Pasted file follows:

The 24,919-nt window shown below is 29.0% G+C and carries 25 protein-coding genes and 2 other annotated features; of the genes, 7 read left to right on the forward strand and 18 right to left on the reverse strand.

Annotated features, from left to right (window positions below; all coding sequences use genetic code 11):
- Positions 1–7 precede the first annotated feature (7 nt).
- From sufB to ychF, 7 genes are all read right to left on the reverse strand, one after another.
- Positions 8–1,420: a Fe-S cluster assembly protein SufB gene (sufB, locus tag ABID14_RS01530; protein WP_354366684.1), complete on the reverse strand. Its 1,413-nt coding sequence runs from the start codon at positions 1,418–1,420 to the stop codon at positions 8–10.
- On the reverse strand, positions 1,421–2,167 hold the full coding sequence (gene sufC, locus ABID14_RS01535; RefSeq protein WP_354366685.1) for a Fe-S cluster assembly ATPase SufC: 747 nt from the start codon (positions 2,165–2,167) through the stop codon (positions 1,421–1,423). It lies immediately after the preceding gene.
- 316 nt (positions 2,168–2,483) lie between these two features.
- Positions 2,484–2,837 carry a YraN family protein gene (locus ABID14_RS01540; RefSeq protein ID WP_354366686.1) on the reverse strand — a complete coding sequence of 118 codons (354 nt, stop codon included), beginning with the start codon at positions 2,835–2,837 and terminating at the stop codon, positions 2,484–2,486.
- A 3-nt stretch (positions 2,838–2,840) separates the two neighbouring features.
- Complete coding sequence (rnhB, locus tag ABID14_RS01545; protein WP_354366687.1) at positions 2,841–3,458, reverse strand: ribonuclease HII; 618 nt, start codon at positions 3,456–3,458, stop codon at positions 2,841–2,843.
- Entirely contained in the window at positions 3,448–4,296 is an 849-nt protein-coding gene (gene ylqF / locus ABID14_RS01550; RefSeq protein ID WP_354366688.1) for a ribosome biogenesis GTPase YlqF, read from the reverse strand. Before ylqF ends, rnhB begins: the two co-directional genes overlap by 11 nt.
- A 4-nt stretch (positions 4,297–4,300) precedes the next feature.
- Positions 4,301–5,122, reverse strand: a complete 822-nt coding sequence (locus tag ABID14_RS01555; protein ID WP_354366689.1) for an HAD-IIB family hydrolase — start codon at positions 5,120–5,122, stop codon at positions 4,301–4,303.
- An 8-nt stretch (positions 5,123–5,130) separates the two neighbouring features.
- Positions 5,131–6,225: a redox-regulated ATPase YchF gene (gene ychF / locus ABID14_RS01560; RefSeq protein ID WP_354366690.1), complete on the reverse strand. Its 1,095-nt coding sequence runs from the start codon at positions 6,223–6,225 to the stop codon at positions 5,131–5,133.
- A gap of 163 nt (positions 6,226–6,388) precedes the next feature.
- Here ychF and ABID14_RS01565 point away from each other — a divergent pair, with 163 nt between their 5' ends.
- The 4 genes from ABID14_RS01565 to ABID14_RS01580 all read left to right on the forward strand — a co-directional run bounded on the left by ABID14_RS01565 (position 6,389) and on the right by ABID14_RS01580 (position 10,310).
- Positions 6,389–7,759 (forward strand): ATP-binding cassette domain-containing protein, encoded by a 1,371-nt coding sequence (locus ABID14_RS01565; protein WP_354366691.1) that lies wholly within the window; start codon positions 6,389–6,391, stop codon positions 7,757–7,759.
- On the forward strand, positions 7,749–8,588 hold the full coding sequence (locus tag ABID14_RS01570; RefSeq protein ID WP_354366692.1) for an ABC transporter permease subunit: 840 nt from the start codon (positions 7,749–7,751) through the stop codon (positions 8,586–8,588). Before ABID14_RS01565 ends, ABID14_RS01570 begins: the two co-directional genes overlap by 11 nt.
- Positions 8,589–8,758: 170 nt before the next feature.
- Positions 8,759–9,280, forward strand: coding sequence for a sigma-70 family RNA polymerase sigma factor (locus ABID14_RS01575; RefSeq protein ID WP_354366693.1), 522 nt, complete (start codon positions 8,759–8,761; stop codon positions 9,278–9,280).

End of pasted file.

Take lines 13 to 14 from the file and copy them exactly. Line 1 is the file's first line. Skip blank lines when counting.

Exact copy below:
- Positions 4,301–5,122, reverse strand: a complete 822-nt coding sequence (locus tag ABID14_RS01555; protein ID WP_354366689.1) for an HAD-IIB family hydrolase — start codon at positions 5,120–5,122, stop codon at positions 4,301–4,303.
- An 8-nt stretch (positions 5,123–5,130) separates the two neighbouring features.